Round up for T

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Round Up for T:
Trifolium pratense and Trifolium repens from Shilpa

Shilpa's entry for this round are white and purple/pink clovers. Clovers are native to Europe and introduced in the US as a pasture crop. They can be found throughout the US in warm weather. Clovers have three oval leaflets with V shaped markings on them. The ball-shaped flower head is made up with many small flowers, and is very attractive to bees. Some flowers are edible and used in salads and to make tea.

The pink or the purple clover is Trifolium pratense and is considered nutritious food for livestock. The flowers and leaves are slightly bigger than the white clover.
The white clovers are called Trifolium repens. The flowers look like a little white ball and once a bee or other pollinating insect has visited it, the petals droop and reveal the red center indicating that it does not have to be visited again.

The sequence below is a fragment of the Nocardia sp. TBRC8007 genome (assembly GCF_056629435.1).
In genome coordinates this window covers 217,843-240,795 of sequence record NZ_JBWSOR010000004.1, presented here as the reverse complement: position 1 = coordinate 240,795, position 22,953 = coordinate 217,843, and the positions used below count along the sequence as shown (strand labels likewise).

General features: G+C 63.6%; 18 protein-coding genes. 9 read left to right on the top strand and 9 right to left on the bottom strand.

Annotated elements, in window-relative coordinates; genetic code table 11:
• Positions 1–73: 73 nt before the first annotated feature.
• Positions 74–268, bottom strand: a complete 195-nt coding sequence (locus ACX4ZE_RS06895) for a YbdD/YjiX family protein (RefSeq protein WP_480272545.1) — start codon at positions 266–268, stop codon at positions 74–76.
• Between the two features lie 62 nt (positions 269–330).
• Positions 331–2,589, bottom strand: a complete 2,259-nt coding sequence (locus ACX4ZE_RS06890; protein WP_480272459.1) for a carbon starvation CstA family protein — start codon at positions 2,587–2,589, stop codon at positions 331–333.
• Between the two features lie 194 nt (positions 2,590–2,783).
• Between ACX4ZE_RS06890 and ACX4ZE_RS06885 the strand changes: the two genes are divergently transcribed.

Tulips from Sree

Medium: Oil on Canvas

The national flower of Holland is a favorite of many flower lovers for the sheer variety in color and uniformity of shape. They are bulbous plants and belong to the species Liliaceae. Some have petals which are striped and feathered.

Thyme from Gini

Medium: Photography

Gini's entry is Thyme - an herb that doesn’t need a lot of water. The flowers of thyme are white and as tiny and delicate as the leaves. Thyme leaves are very fragrant and goes well with veggies, rice, seafood and meat.

Tulip from Priya

Medium: Photography

Tulips and Holland are inseperable. But Tulips trace their name to the Turkey where they were thought to resemble turbans. Tulip Festivals take place in Holland, England and North America during Spring.



Good show with T, girls. Trifolium grows in my garden too!

Next letter is going to be hard...or not?


Yes Anita, the next round on U is a tough one. Hope to see soemthing from you for "U".

Pooja Aggarwal

Looks like you forgot to add my contribution for T that I sent earlier on.

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